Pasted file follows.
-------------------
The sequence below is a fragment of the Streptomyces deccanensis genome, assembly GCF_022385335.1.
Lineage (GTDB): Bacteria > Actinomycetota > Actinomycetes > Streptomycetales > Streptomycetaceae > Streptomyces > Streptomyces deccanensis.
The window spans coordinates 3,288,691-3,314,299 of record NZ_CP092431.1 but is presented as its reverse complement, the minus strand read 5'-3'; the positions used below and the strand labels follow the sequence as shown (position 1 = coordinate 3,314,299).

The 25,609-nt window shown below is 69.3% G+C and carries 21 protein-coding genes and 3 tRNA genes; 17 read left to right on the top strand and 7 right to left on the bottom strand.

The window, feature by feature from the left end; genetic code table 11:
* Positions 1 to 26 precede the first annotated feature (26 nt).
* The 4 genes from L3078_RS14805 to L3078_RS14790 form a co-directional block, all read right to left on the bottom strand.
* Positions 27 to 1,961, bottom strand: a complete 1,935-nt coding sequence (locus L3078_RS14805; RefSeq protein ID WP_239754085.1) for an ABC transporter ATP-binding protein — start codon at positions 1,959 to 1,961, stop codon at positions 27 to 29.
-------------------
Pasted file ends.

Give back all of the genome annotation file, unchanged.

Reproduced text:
The sequence below is a fragment of the Streptomyces deccanensis genome, assembly GCF_022385335.1.
Lineage (GTDB): Bacteria > Actinomycetota > Actinomycetes > Streptomycetales > Streptomycetaceae > Streptomyces > Streptomyces deccanensis.
The window spans coordinates 3,288,691-3,314,299 of record NZ_CP092431.1 but is presented as its reverse complement, the minus strand read 5'-3'; the positions used below and the strand labels follow the sequence as shown (position 1 = coordinate 3,314,299).

The 25,609-nt window shown below is 69.3% G+C and carries 21 protein-coding genes and 3 tRNA genes; 17 read left to right on the top strand and 7 right to left on the bottom strand.

The window, feature by feature from the left end; genetic code table 11:
* Positions 1 to 26 precede the first annotated feature (26 nt).
* The 4 genes from L3078_RS14805 to L3078_RS14790 form a co-directional block, all read right to left on the bottom strand.
* Positions 27 to 1,961, bottom strand: a complete 1,935-nt coding sequence (locus L3078_RS14805; RefSeq protein ID WP_239754085.1) for an ABC transporter ATP-binding protein — start codon at positions 1,959 to 1,961, stop codon at positions 27 to 29.